An eagle first appeared in a Great Seal proposed by William Barton of the 1782 committee. Barton’s avian-centric design (it also includes a dove and a phoenix) depicted an all-white eagle of a kind that does not exist in nature. Thomson’s description, however, specified “an American Eagle on the wing & rising proper.” Though golden eagles are also present in North America, “American Eagle” meant bald eagle, a common sight in the Colonies.
Before and after his time on the first Great Seal committee, Franklin had a number of ideas for the emblem of the United States. In an anonymous letter to the Pennsylvania Journal in 1775, Franklin pondered the virtues of using the rattlesnake as the coat of arms of America. His assessment was perhaps overthought—Franklin recognized both that a rattlesnake “never begins an attack, nor, once engaged, ever surrenders” and that rattlesnakes huddle together in winter for warmth, just like Americans do. (I guess?) Though it didn’t make it onto the Great Seal, Franklin’s rattlesnake comparison and the related “Don’t Tread on Me” slogan and other symbols have been in the limelight in recent years.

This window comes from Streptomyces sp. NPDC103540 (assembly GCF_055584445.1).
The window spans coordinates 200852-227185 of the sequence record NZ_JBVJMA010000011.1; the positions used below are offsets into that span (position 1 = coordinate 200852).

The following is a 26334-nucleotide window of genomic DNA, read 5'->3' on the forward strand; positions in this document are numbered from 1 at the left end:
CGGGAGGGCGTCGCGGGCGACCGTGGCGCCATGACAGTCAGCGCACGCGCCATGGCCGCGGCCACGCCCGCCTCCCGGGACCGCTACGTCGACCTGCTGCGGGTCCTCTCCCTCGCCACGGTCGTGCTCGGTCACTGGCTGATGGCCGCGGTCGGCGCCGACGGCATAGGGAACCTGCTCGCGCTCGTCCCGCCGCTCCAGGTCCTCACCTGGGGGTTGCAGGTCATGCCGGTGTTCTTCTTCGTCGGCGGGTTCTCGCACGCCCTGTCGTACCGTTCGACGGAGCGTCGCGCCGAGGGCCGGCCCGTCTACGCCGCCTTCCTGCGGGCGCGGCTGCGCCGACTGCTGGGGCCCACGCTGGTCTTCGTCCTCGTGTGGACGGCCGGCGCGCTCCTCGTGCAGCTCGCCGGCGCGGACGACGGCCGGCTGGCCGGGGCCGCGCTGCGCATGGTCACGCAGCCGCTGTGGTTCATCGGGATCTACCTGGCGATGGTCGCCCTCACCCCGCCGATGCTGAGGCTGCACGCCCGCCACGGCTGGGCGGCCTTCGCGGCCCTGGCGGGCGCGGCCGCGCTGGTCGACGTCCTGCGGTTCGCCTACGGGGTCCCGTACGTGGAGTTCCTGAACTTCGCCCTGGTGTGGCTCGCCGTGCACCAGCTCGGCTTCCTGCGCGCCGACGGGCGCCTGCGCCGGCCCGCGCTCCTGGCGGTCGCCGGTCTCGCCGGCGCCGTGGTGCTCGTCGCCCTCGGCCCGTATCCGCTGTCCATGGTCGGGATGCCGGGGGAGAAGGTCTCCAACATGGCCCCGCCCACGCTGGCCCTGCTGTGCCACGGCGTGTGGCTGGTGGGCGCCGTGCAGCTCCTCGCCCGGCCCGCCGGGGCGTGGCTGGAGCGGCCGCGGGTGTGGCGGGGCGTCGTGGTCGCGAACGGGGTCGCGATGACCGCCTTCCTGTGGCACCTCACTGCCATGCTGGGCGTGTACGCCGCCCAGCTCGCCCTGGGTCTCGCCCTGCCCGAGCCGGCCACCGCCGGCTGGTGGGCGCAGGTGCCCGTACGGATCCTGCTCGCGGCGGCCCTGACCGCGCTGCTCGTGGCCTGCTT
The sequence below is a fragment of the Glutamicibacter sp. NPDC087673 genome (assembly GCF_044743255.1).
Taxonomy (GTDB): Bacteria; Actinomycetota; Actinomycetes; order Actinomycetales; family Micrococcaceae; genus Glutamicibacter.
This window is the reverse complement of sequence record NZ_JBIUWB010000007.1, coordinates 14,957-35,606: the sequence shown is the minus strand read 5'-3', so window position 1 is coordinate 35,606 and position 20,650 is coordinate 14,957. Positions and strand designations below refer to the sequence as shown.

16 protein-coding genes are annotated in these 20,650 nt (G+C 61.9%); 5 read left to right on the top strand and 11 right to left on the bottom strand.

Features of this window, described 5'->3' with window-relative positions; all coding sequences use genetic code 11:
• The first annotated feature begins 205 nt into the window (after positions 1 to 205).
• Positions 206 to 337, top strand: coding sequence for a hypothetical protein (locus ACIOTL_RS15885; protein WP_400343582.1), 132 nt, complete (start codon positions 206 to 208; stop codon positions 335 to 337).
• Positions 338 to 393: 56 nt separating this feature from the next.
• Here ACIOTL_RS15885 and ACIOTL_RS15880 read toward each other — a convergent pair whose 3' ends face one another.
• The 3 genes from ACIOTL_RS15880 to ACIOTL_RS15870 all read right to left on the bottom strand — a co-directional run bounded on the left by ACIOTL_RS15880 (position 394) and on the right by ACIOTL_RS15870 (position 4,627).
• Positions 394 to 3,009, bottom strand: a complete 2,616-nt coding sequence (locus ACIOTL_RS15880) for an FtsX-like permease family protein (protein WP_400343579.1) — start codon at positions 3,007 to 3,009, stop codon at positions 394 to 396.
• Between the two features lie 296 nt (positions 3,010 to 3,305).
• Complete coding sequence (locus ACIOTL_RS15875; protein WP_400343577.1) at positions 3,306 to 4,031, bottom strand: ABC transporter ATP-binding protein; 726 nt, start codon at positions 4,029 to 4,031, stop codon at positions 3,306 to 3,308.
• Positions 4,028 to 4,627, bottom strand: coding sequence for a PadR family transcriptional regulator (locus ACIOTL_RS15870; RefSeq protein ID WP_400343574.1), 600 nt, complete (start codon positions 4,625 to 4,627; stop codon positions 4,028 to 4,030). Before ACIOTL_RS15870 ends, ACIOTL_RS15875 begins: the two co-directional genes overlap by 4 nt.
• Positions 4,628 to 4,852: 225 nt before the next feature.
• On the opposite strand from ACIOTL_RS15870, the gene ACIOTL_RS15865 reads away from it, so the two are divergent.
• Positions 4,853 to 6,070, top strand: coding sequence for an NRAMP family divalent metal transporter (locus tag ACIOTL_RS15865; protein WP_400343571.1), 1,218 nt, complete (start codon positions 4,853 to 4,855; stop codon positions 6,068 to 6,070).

When Franklin served on the committee with Jefferson and Adams, however, he proposed something much harder to draw: Moses standing on a shore, backlit by rays from a pillar of fire, while an Egyptian pharaoh and soldiers drown—in an uncomfortable level of detail—in waves of the parted Red Sea. Perhaps a little aggressive for a Great Seal, the proposal was rightly dismissed.
Franklin’s lament of the choice of bald eagle comes from a letter he wrote in 1784. He was remarking upon the medal of the Society of the Cincinnati, which representatives of the new nation were taking to France to bestow upon those who had helped in the American Revolution. The medals depicted a bald eagle that some people thought looked more like a turkey. The suggestion sent Franklin into a thorough drubbing of the eagle’s merits as a symbol. He called it “a Bird of bad moral Character” that “does not get his Living honestly.”
You may have seen him perch’d on some dead Tree near the River, where, too lazy to fish for himself, he watches the Labour of the Fishing Hawk [Osprey]; and when that diligent Bird has at length taken a Fish, and is bearing it to his Nest for the Support of his Mate and young Ones, the Bald Eagle pursues him and takes it from him.